The 88-year-old British monarch spent the day in Normandy, mingling with the public and D-Day veterans and attending a series of ceremonies to mark the 70th anniversary of the invasion that changed the course of World War II.
Having sought royal guidance on what to serve, Hollande treated the queen and husband Prince Philip, 92, to a classic French meal including a starter of duck foie gras, a delicacy she loves but is eschewed on ethical grounds by her heir Prince Charles.
The foie gras, fattened liver which is controversial because geese or ducks are force-fed to produce it, was served with a gelee of Sauternes, the famous dessert wine of southwestern France that has long been a favourite of the British royals.
They were then to move on to a saddle of spring lamb from Sisteron in the heart of Provence, washed down with a top Bordeaux from the Elysee cellar.
And for dessert, bourbon vanilla cream, wild strawberries and pink champagne sorbet.
Among the 200 guests invited to dine with the royal couple was Arsenal manager Arsene Wenger, one of the most prominent of the tens of thousands of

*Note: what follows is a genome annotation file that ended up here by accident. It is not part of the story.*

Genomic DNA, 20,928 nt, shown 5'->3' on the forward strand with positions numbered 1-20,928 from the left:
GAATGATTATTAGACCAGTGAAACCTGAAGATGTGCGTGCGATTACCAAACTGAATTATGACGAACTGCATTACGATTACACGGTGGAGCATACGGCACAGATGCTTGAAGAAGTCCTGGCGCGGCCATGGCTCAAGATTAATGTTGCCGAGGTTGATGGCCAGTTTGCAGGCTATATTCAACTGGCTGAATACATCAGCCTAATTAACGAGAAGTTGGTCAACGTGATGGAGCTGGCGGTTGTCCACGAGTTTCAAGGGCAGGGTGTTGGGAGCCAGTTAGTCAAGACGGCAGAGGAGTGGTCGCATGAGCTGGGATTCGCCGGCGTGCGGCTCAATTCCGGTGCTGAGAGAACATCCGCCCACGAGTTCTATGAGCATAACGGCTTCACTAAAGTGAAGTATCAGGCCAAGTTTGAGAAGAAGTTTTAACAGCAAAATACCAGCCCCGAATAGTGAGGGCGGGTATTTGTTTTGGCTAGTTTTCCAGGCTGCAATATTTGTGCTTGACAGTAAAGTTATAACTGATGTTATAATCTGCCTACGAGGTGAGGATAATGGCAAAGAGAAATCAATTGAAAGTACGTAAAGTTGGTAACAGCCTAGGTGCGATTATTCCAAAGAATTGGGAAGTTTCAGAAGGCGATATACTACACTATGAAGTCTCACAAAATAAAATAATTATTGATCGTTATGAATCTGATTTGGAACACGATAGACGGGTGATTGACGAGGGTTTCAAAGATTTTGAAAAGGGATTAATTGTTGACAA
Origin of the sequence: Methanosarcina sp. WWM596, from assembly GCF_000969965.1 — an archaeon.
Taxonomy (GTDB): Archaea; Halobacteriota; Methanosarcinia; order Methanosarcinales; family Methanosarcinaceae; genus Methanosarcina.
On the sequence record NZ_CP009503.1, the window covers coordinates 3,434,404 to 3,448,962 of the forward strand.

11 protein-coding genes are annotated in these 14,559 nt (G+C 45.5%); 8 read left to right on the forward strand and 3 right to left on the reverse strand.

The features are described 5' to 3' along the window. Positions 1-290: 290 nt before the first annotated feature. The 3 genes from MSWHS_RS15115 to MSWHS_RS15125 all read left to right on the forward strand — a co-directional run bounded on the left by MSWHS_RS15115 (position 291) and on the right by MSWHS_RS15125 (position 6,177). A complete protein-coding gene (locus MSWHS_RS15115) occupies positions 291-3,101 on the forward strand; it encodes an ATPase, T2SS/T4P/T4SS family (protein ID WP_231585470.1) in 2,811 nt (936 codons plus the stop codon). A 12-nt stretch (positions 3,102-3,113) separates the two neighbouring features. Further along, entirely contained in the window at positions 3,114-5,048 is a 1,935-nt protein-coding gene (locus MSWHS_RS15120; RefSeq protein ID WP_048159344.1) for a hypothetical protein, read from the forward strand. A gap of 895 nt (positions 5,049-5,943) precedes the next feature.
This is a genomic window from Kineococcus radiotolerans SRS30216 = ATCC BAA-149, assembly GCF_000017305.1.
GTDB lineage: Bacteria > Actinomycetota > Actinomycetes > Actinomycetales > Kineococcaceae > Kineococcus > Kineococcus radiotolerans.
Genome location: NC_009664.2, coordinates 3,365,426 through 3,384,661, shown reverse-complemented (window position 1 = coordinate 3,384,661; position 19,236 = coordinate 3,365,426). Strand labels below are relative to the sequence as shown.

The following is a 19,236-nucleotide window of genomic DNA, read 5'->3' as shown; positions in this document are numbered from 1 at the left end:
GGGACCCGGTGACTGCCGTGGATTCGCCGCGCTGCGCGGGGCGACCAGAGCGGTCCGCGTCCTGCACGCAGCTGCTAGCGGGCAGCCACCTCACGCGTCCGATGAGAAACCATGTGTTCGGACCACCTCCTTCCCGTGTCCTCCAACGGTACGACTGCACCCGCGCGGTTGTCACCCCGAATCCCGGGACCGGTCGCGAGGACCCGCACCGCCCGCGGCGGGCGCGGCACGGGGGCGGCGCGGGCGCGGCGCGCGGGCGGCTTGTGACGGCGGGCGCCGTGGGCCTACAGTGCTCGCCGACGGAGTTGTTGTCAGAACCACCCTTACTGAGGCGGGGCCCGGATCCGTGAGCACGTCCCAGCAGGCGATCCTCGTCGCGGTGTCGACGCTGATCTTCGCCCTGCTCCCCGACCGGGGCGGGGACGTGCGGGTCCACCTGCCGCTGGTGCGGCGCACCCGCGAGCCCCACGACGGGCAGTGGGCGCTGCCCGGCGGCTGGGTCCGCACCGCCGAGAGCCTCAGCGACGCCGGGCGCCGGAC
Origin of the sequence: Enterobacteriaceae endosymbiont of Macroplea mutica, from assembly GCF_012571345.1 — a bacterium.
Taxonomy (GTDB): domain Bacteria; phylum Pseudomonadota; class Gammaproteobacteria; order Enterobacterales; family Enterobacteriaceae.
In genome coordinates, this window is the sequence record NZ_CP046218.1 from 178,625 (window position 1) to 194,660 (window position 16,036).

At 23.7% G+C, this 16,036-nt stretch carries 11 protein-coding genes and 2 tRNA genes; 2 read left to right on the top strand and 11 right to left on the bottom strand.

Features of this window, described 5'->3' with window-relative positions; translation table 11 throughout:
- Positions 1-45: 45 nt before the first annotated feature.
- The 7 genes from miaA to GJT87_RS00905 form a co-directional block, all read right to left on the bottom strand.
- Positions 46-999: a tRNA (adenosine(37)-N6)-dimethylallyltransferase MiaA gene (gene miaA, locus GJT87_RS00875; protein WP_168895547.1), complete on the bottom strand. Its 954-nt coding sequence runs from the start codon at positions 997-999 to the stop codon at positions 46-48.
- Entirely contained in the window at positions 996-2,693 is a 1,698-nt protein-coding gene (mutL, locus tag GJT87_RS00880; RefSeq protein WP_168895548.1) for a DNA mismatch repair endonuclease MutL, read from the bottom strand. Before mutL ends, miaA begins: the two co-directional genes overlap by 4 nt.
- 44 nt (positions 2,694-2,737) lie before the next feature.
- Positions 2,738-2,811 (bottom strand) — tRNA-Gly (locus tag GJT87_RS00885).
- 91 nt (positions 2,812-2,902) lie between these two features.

French citizens now living in London.
In a pre-dinner speech, Hollande paid tribute to the long-standing friendship between the two countries.
"The French and the British are like twins, fascinated by their resemblance, fiercely attached to their difference but viscerally united when it comes to the essentials."
Hollande, who was fresh from brokering a potential peace deal between feuding neighbours Russia and Ukraine, concluded: "I lift my glass to the great British people, ally and friend of the French people."
The queen replied, alternating between English and French, saying the two countries were linked "by this unique mix of friendship, good humoured rivalry and admiration."
She also recalled the enormous pleasure she had experienced on visiting "this beautiful country" for the first time, in 1948, when she was still a princess, recently married to Philip and pregnant with Charles.
On that visit, the queen visited a flower market in the heart of Paris which, , is to be renamed in her honour. In the final act of her visit, she will unveil a plaque at the site before flying home for a well-earned rest.